Rightly or wrongly, revenge is a theme that has become almost synonymous with the filmography of South Korean director Park Chan-wook. Oldboy, Sympathy for Mr Vengeance, Lady Vengeance and even Stoker are all films that are interested in the recurring motif of justice and retribution, and in that sense The Handmaiden is very much apiece with the rest of Chan-wook's filmography - it too is if not explicitly a film about vengeance, at least includes it as an important part of its story. But The Handmaiden also comes with a subtle shift in worldview that pushes Chan-wook into exploring new and interesting directions, which alongside an added layer of substance results in what may well be his best film to date - and as any film fan worth their salt should know, that's not nothing.

Based loosely on Sarah Waters' novel "Fingersmith", The Handmaiden tells the story of pickpocket Sook-hee as she works as a maid for wealthy heiress Lady Hideko in Japanese-controlled Korea. Sook-hee has only taken the job as part of a plan to scam Hideko out of her fortune by convincing her to marry an accomplice, but as she spends time with Hideko she begins to fall in love, putting the plan in jeopardy in the process.

16 April 2017

Fast & Furious 8 review


At this point, I feel like you're either on the same wavelength as the Fast and Furious franchise or you're not. When I saw Furious 7 two years ago, I most decidedly was not, and my review at the time reflected that - having since seen both Fast Five and Fast & Furious 6, however, I'd now consider myself wholly on-board with the larger-than-life soap operatics that is core to the franchise. These films are big and broad and dumb, sure, but their willingness to earnestly embrace the recurring motif of family and the  ridiculous sense of canon built up over the last 16 years or so means that they work, often in spite of themselves - and Fast & Furious 8 (or to use its far superior title, The Fate of the Furious) offers no exception.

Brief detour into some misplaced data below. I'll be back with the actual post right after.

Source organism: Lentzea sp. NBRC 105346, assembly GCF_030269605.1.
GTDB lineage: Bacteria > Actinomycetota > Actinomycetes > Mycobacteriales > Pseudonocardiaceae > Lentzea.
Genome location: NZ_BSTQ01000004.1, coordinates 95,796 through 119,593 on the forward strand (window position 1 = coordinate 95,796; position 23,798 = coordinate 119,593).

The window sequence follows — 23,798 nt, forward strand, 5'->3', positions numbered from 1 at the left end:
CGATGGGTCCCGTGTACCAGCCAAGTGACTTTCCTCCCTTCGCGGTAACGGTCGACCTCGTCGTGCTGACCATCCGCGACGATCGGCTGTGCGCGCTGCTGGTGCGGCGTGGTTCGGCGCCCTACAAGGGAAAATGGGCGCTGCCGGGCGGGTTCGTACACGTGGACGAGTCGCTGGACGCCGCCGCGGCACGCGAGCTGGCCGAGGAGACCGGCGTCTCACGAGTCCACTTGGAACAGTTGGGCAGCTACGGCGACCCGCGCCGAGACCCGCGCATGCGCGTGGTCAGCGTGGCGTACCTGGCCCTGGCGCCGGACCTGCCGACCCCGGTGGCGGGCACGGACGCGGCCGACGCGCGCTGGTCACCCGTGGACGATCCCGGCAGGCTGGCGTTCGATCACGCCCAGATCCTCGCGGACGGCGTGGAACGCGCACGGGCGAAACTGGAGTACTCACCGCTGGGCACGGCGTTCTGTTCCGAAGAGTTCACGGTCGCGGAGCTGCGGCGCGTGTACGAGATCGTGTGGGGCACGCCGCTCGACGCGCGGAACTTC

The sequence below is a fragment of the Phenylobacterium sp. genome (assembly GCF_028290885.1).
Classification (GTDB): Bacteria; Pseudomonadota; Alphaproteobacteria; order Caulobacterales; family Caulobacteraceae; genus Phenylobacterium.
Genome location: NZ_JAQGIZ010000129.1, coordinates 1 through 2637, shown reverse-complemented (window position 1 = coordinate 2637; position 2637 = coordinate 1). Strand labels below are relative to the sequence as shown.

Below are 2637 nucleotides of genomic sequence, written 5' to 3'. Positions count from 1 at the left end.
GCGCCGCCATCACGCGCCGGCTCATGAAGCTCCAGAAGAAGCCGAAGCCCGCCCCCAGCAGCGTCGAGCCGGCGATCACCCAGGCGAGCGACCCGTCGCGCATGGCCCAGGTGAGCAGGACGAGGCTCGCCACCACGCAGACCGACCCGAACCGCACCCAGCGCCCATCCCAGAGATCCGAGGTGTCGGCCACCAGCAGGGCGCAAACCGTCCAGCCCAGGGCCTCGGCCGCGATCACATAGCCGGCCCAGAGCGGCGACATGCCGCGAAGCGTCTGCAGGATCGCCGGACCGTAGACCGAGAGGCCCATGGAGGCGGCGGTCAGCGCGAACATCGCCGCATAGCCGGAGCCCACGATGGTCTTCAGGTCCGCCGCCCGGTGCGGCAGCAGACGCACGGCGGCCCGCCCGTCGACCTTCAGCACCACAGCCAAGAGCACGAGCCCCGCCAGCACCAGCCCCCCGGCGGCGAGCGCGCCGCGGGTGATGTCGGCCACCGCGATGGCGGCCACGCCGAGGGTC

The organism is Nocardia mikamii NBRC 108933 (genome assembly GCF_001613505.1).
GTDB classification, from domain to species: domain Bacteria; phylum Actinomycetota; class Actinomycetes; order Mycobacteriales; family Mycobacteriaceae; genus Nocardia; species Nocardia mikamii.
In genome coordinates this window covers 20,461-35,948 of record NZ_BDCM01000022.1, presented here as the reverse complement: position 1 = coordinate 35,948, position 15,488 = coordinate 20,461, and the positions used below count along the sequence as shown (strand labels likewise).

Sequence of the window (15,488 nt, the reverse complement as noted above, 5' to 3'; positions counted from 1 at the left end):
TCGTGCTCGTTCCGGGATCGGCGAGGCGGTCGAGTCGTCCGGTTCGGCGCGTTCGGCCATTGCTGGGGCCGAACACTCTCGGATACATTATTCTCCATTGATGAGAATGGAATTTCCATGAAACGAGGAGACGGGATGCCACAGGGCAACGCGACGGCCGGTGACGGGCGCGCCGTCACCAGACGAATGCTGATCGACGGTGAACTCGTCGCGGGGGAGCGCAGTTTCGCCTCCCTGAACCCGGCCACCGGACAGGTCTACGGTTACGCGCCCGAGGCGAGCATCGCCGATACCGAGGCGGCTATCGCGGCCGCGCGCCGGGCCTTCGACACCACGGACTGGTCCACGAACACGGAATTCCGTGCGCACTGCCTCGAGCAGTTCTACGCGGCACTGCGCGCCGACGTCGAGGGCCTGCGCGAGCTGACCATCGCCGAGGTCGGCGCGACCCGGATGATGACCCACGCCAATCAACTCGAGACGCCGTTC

The plot this time sees international cyber-criminal Cypher forcing Dom to turn on his family in order to help her steal various pieces of technology, but despite the simplicity of that hook, newcomers to the Fast and Furious franchise are going to find themselves entirely lost here. So much of what makes Fast & Furious 8 work on anything beyond a purely visceral level is rooted in the work that previous films have done with the characters and their relationships to one another - anyone lacking that context is likely to miss out on the weight behind Dom's betrayal, Cypher's hold over him or the tension in bringing a Shaw brother onto the team. This over-the-top melodrama is ultimately where the heart of Fast & Furious 8 (and the franchise at large) lies, and as such those not attuned to that frequency simply won't find as much to enjoy here as those who are.